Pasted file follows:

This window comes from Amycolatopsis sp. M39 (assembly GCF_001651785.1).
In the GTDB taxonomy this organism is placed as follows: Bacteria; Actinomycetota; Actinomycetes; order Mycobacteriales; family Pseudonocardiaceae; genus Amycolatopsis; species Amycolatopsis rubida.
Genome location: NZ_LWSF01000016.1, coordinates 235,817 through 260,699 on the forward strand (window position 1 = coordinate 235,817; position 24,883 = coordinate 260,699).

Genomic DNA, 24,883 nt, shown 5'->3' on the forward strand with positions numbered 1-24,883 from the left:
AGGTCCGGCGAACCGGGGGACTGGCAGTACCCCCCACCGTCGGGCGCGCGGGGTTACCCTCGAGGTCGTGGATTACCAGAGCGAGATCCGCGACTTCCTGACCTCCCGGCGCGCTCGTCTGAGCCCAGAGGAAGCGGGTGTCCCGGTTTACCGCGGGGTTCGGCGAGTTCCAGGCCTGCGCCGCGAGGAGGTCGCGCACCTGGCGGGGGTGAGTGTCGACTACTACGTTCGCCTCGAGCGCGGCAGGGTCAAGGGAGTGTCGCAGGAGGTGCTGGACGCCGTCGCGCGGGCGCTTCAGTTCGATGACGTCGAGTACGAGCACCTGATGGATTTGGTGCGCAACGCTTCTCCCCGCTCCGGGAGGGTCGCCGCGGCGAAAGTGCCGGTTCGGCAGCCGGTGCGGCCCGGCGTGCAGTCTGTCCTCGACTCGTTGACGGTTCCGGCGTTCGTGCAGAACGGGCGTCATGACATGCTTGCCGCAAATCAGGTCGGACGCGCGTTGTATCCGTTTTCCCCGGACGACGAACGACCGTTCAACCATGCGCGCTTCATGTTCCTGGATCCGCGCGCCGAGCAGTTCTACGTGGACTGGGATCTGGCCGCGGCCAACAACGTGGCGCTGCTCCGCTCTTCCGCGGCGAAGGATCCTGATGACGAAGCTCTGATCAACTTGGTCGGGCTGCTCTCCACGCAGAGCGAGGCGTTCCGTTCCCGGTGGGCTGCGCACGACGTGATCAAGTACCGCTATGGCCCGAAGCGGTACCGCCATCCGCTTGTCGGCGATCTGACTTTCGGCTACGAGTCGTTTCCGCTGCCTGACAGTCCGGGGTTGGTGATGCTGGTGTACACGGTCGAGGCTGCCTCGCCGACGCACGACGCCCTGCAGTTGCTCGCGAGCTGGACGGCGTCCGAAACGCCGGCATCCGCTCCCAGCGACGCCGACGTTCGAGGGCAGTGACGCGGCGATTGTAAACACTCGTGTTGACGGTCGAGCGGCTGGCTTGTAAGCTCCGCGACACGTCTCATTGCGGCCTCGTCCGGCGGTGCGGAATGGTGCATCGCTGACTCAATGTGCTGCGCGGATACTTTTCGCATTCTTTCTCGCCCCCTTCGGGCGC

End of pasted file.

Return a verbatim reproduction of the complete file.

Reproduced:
This window comes from Amycolatopsis sp. M39 (assembly GCF_001651785.1).
In the GTDB taxonomy this organism is placed as follows: Bacteria; Actinomycetota; Actinomycetes; order Mycobacteriales; family Pseudonocardiaceae; genus Amycolatopsis; species Amycolatopsis rubida.
Genome location: NZ_LWSF01000016.1, coordinates 235,817 through 260,699 on the forward strand (window position 1 = coordinate 235,817; position 24,883 = coordinate 260,699).

Genomic DNA, 24,883 nt, shown 5'->3' on the forward strand with positions numbered 1-24,883 from the left:
AGGTCCGGCGAACCGGGGGACTGGCAGTACCCCCCACCGTCGGGCGCGCGGGGTTACCCTCGAGGTCGTGGATTACCAGAGCGAGATCCGCGACTTCCTGACCTCCCGGCGCGCTCGTCTGAGCCCAGAGGAAGCGGGTGTCCCGGTTTACCGCGGGGTTCGGCGAGTTCCAGGCCTGCGCCGCGAGGAGGTCGCGCACCTGGCGGGGGTGAGTGTCGACTACTACGTTCGCCTCGAGCGCGGCAGGGTCAAGGGAGTGTCGCAGGAGGTGCTGGACGCCGTCGCGCGGGCGCTTCAGTTCGATGACGTCGAGTACGAGCACCTGATGGATTTGGTGCGCAACGCTTCTCCCCGCTCCGGGAGGGTCGCCGCGGCGAAAGTGCCGGTTCGGCAGCCGGTGCGGCCCGGCGTGCAGTCTGTCCTCGACTCGTTGACGGTTCCGGCGTTCGTGCAGAACGGGCGTCATGACATGCTTGCCGCAAATCAGGTCGGACGCGCGTTGTATCCGTTTTCCCCGGACGACGAACGACCGTTCAACCATGCGCGCTTCATGTTCCTGGATCCGCGCGCCGAGCAGTTCTACGTGGACTGGGATCTGGCCGCGGCCAACAACGTGGCGCTGCTCCGCTCTTCCGCGGCGAAGGATCCTGATGACGAAGCTCTGATCAACTTGGTCGGGCTGCTCTCCACGCAGAGCGAGGCGTTCCGTTCCCGGTGGGCTGCGCACGACGTGATCAAGTACCGCTATGGCCCGAAGCGGTACCGCCATCCGCTTGTCGGCGATCTGACTTTCGGCTACGAGTCGTTTCCGCTGCCTGACAGTCCGGGGTTGGTGATGCTGGTGTACACGGTCGAGGCTGCCTCGCCGACGCACGACGCCCTGCAGTTGCTCGCGAGCTGGACGGCGTCCGAAACGCCGGCATCCGCTCCCAGCGACGCCGACGTTCGAGGGCAGTGACGCGGCGATTGTAAACACTCGTGTTGACGGTCGAGCGGCTGGCTTGTAAGCTCCGCGACACGTCTCATTGCGGCCTCGTCCGGCGGTGCGGAATGGTGCATCGCTGACTCAATGTGCTGCGCGGATACTTTTCGCATTCTTTCTCGCCCCCTTCGGGCGC